Exercise more to avoid sudden death

Good news for people who exercise (whether they exercise regularly or occasionally): a new study points out that the probability of sudden death will be significantly lower for people who exercise in any degree of leisure time than for those who do not exercise at all.

Those who exercise occasionally, such as those who exercise less than the level recommended in the 2008 American sports guide, still have a 20% lower risk of sudden death than those who do not exercise at all. Those who met the minimum requirements in the guidelines had a 31% lower rate of sudden death.

For those who regularly exercise, such as those who exercise far more than the recommended amount, the sudden death rate will also have a more significant decline. “People need to at least reach the recommended amount of exercise,” said Dr. Hannah AREM, the lead researcher of the study. “But doctors do not need to remind patients who exercise regularly that they may have a higher risk of sudden death.”

The results were published in JAMA International Medical Journal on April 6.

According to the current health guidelines in the United States, the recommended amount of exercise per person per week is about 150 minutes to 300 minutes of moderate exercise, or 75 minutes to 150 minutes of high-intensity exercise.

Dr. AREM admitted that there have been many studies analyzing the relationship between sports and the risk of sudden death. And they did conclude that higher exercise intensity was accompanied by lower risk of sudden death. However, these studies tend to regard people with high levels of exercise as the same group.

“Sometimes these high-intensity exercise groups are often squeezed for single risk analysis, and we are more concerned about whether there is a dose-related effect. That is to say, when the exercise intensity becomes very high, what is the risk of sudden death? In recent years, some studies believe that high-intensity exercise is easy to increase the risk of sudden death, and our research conclusion is opposite.”

In their study, the researchers mined data from six separate studies from the National Cancer Institute, all of which were large group studies from the United States or Europe. A total of 661137 participants were included in the study, with a follow-up time of 14.2 years, of which 116686 died.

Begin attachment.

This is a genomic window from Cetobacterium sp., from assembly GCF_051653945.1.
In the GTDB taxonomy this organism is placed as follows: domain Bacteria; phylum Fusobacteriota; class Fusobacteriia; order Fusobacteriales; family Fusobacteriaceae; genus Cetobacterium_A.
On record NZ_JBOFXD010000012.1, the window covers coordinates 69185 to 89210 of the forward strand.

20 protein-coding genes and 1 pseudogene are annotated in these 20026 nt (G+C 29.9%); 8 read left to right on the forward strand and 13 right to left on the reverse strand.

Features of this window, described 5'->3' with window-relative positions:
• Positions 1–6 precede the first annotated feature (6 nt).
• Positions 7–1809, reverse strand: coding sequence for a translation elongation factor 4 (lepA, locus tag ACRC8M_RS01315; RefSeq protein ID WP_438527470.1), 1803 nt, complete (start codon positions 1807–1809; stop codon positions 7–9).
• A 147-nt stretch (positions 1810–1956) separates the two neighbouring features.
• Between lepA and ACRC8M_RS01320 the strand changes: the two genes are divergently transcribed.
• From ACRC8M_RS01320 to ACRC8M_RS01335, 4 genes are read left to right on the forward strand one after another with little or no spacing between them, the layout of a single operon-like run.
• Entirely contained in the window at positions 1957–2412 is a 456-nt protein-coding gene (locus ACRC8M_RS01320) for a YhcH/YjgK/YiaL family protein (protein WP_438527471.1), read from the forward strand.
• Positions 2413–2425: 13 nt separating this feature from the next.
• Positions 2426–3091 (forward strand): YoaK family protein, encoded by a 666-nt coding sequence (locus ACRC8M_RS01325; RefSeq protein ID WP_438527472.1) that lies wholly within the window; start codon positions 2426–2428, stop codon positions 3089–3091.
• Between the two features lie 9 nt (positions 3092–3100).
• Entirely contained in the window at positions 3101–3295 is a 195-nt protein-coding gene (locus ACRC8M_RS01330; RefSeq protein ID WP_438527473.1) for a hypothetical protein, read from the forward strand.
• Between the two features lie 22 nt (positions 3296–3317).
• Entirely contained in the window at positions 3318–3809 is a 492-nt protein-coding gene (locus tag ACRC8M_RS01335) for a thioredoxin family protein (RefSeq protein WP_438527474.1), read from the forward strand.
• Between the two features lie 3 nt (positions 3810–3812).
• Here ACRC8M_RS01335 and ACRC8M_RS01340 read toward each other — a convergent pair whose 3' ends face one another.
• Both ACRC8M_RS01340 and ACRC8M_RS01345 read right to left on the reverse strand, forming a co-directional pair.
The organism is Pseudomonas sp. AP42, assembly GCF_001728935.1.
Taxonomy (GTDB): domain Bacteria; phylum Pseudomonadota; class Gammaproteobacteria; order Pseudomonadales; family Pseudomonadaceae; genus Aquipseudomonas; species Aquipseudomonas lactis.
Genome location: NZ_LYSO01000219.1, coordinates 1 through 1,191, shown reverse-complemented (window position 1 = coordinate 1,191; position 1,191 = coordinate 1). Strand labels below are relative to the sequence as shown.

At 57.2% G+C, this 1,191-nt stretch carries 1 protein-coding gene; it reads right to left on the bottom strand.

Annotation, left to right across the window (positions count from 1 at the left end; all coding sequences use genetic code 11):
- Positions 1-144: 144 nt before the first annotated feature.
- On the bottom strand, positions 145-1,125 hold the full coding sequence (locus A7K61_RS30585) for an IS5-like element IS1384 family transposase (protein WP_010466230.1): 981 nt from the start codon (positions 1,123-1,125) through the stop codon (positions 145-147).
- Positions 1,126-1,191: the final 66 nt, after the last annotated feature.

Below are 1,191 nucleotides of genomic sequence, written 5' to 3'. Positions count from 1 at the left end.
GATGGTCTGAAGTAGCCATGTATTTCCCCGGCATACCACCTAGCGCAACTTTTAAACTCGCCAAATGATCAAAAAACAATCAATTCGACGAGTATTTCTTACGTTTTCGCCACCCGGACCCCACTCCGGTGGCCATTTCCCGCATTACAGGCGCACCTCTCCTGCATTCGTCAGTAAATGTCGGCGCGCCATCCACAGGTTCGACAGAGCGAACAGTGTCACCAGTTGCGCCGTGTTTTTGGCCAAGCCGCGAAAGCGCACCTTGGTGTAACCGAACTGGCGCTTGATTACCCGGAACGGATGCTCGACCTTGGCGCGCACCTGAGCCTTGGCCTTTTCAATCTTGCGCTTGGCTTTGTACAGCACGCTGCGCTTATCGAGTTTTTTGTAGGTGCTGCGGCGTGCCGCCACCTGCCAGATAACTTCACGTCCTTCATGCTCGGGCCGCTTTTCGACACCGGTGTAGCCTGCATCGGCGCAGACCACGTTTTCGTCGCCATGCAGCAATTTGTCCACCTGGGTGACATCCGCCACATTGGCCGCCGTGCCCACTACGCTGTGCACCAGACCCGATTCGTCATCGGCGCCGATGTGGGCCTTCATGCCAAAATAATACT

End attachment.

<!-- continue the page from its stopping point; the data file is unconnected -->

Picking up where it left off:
For people whose exercise intensity is lower than the recommended level, but who still have a certain amount of exercise, their risk of sudden death caused by all factors is 20% lower. For those who meet the recommended level, that is, 140-280 minutes of fast walking or 45-90 minutes of running every week, the risk of sudden death is 31% lower. The risk of sudden death is 37% lower for people who exercise twice or three times as much as the recommended amount. For those with higher risk, the risk of sudden death is 39% lower. In addition, they found that the higher the intensity of exercise, the lower the risk of sudden death, even if this decreasing trend is less and less obvious.

In addition, a study led by Dr. Klaus gebel also found a dose correlation between exercise and the risk of sudden death. Their study included 204542 Australian adults aged 45-75 years. However, unlike NCI’s sample, they found that this decreasing trend became more intense with the continuous increase of exercise intensity.

In his introduction to the two studies, Dr. Todd manini wrote: “no single treatment can affect multiple tissues and organs of the body like exercise.”

For manini, the most interesting point is that 52848 participants in NCI’s sample basically have no exercise habits. The basic age of this group is below 60 years old, with the characteristics of smoking and obesity, and the education level is less than the university level.

It is very difficult to change the exercise habits of patients, which is affected by environmental, social and personal factors. However, Dr. manini believes that the doctor’s advice is very helpful.

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